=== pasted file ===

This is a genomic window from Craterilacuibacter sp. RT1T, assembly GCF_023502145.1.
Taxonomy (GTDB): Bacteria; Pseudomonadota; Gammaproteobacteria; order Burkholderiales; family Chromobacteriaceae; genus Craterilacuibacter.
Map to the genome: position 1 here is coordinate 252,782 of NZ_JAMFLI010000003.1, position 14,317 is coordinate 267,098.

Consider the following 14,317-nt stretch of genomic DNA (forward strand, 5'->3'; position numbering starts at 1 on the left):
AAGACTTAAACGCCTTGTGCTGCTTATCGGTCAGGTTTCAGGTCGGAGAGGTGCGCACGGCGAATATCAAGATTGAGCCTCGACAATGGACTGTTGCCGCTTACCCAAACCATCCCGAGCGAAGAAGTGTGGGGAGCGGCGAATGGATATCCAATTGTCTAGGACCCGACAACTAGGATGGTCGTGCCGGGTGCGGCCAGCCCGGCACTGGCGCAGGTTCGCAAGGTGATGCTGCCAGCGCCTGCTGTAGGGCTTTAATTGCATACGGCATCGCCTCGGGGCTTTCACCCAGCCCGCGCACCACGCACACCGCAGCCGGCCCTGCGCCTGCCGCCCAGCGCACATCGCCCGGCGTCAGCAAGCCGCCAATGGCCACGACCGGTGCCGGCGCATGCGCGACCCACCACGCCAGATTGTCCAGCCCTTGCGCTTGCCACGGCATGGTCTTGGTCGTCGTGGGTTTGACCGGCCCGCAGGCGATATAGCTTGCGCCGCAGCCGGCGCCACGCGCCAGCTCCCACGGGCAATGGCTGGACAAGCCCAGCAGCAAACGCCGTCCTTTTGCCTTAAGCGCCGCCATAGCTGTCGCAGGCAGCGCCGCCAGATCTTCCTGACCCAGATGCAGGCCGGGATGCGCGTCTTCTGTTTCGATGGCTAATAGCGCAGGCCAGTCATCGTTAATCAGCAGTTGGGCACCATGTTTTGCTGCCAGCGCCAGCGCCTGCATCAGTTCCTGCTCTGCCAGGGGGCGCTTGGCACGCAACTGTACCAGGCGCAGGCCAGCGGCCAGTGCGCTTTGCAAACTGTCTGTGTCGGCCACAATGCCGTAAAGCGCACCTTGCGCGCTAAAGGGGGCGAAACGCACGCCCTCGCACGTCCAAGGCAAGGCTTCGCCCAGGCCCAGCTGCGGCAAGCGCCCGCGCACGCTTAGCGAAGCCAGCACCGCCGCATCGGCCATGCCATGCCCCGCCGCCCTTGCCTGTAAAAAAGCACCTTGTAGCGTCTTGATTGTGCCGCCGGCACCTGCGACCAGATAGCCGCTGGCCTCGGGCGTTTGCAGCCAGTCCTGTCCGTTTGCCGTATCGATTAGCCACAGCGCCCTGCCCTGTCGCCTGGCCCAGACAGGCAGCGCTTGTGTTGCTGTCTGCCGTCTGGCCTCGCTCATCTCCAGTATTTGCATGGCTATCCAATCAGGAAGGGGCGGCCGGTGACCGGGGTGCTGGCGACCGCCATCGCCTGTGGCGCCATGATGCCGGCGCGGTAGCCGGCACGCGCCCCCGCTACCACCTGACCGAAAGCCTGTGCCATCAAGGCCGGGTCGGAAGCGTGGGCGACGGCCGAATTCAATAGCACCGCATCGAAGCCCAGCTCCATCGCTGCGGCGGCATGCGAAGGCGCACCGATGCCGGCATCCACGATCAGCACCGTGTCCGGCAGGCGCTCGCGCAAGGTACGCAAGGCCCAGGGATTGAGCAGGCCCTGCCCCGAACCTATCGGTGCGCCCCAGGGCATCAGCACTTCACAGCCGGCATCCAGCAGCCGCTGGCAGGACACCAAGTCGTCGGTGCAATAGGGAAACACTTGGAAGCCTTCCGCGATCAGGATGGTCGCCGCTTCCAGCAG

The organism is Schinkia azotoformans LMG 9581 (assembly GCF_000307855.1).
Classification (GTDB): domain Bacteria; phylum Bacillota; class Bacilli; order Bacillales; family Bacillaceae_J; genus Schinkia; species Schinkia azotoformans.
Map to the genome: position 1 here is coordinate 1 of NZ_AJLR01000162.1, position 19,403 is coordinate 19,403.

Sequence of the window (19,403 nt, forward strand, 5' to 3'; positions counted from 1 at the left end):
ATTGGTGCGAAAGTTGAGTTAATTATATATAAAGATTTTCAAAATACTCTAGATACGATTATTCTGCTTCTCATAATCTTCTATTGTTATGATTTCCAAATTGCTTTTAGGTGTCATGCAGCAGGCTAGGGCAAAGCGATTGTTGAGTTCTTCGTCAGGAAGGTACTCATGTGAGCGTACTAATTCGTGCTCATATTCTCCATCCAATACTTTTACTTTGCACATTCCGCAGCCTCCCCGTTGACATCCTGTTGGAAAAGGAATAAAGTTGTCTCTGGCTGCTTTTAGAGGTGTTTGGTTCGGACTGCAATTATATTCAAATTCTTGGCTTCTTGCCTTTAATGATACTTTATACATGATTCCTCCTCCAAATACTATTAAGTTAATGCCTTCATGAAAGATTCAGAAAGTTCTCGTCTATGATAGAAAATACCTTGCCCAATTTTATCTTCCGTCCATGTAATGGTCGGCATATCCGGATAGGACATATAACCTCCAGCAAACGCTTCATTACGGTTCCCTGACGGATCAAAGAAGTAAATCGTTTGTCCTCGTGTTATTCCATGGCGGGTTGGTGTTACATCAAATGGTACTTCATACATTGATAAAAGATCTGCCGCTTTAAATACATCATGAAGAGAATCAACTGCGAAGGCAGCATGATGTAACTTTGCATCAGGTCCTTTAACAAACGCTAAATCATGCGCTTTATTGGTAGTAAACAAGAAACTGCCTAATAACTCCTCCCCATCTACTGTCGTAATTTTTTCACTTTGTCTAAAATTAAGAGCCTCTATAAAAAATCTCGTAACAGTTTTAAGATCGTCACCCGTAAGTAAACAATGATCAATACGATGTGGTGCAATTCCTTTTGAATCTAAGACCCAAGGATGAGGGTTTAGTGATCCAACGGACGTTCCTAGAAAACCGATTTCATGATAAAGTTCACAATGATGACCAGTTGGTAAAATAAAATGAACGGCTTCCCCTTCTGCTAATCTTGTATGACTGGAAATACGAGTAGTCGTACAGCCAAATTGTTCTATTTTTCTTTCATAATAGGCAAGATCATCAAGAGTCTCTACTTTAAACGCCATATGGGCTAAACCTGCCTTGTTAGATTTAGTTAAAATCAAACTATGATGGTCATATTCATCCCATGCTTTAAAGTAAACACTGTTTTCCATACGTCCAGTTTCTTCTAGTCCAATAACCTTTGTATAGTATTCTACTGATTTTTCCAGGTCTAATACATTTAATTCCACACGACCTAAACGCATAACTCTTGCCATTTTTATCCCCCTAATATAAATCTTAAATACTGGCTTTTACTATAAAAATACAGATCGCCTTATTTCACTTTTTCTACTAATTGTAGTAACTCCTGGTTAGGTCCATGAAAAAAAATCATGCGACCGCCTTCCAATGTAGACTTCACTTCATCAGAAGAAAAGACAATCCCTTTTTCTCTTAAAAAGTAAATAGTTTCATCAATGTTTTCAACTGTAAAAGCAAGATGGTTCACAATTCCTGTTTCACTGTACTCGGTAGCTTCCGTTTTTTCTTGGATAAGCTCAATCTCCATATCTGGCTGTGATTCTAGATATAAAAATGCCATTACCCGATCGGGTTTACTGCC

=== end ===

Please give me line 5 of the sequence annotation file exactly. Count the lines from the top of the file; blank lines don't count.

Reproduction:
AAGACTTAAACGCCTTGTGCTGCTTATCGGTCAGGTTTCAGGTCGGAGAGGTGCGCACGGCGAATATCAAGATTGAGCCTCGACAATGGACTGTTGCCGCTTACCCAAACCATCCCGAGCGAAGAAGTGTGGGGAGCGGCGAATGGATATCCAATTGTCTAGGACCCGACAACTAGGATGGTCGTGCCGGGTGCGGCCAGCCCGGCACTGGCGCAGGTTCGCAAGGTGATGCTGCCAGCGCCTGCTGTAGGGCTTTAATTGCATACGGCATCGCCTCGGGGCTTTCACCCAGCCCGCGCACCACGCACACCGCAGCCGGCCCTGCGCCTGCCGCCCAGCGCACATCGCCCGGCGTCAGCAAGCCGCCAATGGCCACGACCGGTGCCGGCGCATGCGCGACCCACCACGCCAGATTGTCCAGCCCTTGCGCTTGCCACGGCATGGTCTTGGTCGTCGTGGGTTTGACCGGCCCGCAGGCGATATAGCTTGCGCCGCAGCCGGCGCCACGCGCCAGCTCCCACGGGCAATGGCTGGACAAGCCCAGCAGCAAACGCCGTCCTTTTGCCTTAAGCGCCGCCATAGCTGTCGCAGGCAGCGCCGCCAGATCTTCCTGACCCAGATGCAGGCCGGGATGCGCGTCTTCTGTTTCGATGGCTAATAGCGCAGGCCAGTCATCGTTAATCAGCAGTTGGGCACCATGTTTTGCTGCCAGCGCCAGCGCCTGCATCAGTTCCTGCTCTGCCAGGGGGCGCTTGGCACGCAACTGTACCAGGCGCAGGCCAGCGGCCAGTGCGCTTTGCAAACTGTCTGTGTCGGCCACAATGCCGTAAAGCGCACCTTGCGCGCTAAAGGGGGCGAAACGCACGCCCTCGCACGTCCAAGGCAAGGCTTCGCCCAGGCCCAGCTGCGGCAAGCGCCCGCGCACGCTTAGCGAAGCCAGCACCGCCGCATCGGCCATGCCATGCCCCGCCGCCCTTGCCTGTAAAAAAGCACCTTGTAGCGTCTTGATTGTGCCGCCGGCACCTGCGACCAGATAGCCGCTGGCCTCGGGCGTTTGCAGCCAGTCCTGTCCGTTTGCCGTATCGATTAGCCACAGCGCCCTGCCCTGTCGCCTGGCCCAGACAGGCAGCGCTTGTGTTGCTGTCTGCCGTCTGGCCTCGCTCATCTCCAGTATTTGCATGGCTATCCAATCAGGAAGGGGCGGCCGGTGACCGGGGTGCTGGCGACCGCCATCGCCTGTGGCGCCATGATGCCGGCGCGGTAGCCGGCACGCGCCCCCGCTACCACCTGACCGAAAGCCTGTGCCATCAAGGCCGGGTCGGAAGCGTGGGCGACGGCCGAATTCAATAGCACCGCATCGAAGCCCAGCTCCATCGCTGCGGCGGCATGCGAAGGCGCACCGATGCCGGCATCCACGATCAGCACCGTGTCCGGCAGGCGCTCGCGCAAGGTACGCAAGGCCCAGGGATTGAGCAGGCCCTGCCCCGAACCTATCGGTGCGCCCCAGGGCATCAGCACTTCACAGCCGGCATCCAGCAGCCGCTGGCAGGACACCAAGTCGTCGGTGCAATAGGGAAACACTTGGAAGCCTTCCGCGATCAGGATGGTCGCCGCTTCCAGCAG